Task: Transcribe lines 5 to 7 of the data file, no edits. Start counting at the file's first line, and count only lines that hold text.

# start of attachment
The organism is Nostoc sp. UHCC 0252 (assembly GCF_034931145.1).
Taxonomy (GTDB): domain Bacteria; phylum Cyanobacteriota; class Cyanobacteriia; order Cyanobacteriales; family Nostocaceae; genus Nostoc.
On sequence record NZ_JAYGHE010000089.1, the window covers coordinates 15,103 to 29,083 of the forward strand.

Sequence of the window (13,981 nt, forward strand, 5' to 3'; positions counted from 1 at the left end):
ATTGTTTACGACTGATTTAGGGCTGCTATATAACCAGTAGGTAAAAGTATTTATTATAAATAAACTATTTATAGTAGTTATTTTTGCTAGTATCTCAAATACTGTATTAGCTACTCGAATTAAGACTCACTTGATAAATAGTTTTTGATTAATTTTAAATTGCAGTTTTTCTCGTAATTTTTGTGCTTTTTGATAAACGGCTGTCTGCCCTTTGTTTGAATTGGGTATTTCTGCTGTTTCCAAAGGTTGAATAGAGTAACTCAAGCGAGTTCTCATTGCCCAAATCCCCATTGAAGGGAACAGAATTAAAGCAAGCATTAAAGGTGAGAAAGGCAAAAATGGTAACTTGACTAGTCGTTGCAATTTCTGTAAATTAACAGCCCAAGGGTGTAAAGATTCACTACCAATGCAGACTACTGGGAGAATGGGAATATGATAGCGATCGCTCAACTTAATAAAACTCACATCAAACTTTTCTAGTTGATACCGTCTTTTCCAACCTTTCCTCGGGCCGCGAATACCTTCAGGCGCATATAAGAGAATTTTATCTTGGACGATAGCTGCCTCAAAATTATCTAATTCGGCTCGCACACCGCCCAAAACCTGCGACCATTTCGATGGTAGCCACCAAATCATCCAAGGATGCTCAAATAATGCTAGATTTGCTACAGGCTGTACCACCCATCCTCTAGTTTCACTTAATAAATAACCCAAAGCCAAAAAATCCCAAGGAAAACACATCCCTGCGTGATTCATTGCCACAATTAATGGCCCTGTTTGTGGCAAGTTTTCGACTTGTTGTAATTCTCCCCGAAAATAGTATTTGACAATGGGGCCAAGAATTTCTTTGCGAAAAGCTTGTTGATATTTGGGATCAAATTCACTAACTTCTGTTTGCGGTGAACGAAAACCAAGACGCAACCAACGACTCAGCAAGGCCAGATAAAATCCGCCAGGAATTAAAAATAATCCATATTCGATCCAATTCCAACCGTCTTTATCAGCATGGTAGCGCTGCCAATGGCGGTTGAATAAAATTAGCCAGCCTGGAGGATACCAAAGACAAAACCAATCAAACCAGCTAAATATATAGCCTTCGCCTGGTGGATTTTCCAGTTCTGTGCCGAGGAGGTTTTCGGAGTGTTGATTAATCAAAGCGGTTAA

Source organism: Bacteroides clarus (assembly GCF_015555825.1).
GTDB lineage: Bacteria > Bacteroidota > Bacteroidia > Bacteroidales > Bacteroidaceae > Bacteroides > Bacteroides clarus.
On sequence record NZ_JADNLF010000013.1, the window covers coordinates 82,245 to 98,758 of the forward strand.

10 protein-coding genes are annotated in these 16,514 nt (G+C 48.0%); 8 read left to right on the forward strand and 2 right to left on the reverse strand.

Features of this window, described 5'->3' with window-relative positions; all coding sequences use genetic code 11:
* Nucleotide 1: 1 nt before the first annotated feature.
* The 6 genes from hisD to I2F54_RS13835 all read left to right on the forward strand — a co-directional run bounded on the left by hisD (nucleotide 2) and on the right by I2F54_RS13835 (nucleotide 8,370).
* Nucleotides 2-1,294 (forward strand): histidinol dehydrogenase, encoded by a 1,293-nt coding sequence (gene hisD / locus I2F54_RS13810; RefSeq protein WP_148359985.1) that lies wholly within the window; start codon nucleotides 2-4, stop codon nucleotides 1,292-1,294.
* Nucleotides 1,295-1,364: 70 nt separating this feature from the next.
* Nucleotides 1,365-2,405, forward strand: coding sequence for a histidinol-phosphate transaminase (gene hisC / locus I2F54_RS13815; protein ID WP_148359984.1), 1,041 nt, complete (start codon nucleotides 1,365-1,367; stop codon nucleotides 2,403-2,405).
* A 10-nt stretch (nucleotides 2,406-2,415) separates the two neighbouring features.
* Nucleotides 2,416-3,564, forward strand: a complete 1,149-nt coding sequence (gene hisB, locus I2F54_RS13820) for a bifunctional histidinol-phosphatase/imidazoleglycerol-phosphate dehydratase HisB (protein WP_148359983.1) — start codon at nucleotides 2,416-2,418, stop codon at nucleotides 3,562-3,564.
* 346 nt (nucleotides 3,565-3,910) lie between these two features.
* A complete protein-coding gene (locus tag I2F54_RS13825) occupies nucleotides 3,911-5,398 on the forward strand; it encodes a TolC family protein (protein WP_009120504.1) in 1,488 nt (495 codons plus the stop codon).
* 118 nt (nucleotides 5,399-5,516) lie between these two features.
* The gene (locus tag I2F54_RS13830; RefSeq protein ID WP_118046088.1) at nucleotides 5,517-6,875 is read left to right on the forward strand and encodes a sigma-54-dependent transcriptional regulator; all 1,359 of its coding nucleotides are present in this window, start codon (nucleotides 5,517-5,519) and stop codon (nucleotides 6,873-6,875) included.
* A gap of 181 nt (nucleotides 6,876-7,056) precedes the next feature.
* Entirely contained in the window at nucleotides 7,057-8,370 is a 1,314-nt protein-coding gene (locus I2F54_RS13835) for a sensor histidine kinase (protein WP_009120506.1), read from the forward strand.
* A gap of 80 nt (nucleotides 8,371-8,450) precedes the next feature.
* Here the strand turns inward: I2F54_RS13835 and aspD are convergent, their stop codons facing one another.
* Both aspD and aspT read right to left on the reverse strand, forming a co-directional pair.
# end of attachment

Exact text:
ATTGTTTACGACTGATTTAGGGCTGCTATATAACCAGTAGGTAAAAGTATTTATTATAAATAAACTATTTATAGTAGTTATTTTTGCTAGTATCTCAAATACTGTATTAGCTACTCGAATTAAGACTCACTTGATAAATAGTTTTTGATTAATTTTAAATTGCAGTTTTTCTCGTAATTTTTGTGCTTTTTGATAAACGGCTGTCTGCCCTTTGTTTGAATTGGGTATTTCTGCTGTTTCCAAAGGTTGAATAGAGTAACTCAAGCGAGTTCTCATTGCCCAAATCCCCATTGAAGGGAACAGAATTAAAGCAAGCATTAAAGGTGAGAAAGGCAAAAATGGTAACTTGACTAGTCGTTGCAATTTCTGTAAATTAACAGCCCAAGGGTGTAAAGATTCACTACCAATGCAGACTACTGGGAGAATGGGAATATGATAGCGATCGCTCAACTTAATAAAACTCACATCAAACTTTTCTAGTTGATACCGTCTTTTCCAACCTTTCCTCGGGCCGCGAATACCTTCAGGCGCATATAAGAGAATTTTATCTTGGACGATAGCTGCCTCAAAATTATCTAATTCGGCTCGCACACCGCCCAAAACCTGCGACCATTTCGATGGTAGCCACCAAATCATCCAAGGATGCTCAAATAATGCTAGATTTGCTACAGGCTGTACCACCCATCCTCTAGTTTCACTTAATAAATAACCCAAAGCCAAAAAATCCCAAGGAAAACACATCCCTGCGTGATTCATTGCCACAATTAATGGCCCTGTTTGTGGCAAGTTTTCGACTTGTTGTAATTCTCCCCGAAAATAGTATTTGACAATGGGGCCAAGAATTTCTTTGCGAAAAGCTTGTTGATATTTGGGATCAAATTCACTAACTTCTGTTTGCGGTGAACGAAAACCAAGACGCAACCAACGACTCAGCAAGGCCAGATAAAATCCGCCAGGAATTAAAAATAATCCATATTCGATCCAATTCCAACCGTCTTTATCAGCATGGTAGCGCTGCCAATGGCGGTTGAATAAAATTAGCCAGCCTGGAGGATACCAAAGACAAAACCAATCAAACCAGCTAAATATATAGCCTTCGCCTGGTGGATTTTCCAGTTCTGTGCCGAGGAGGTTTTCGGAGTGTTGATTAATCAAAGCGGTTAA

Source organism: Bacteroides clarus (assembly GCF_015555825.1).
GTDB lineage: Bacteria > Bacteroidota > Bacteroidia > Bacteroidales > Bacteroidaceae > Bacteroides > Bacteroides clarus.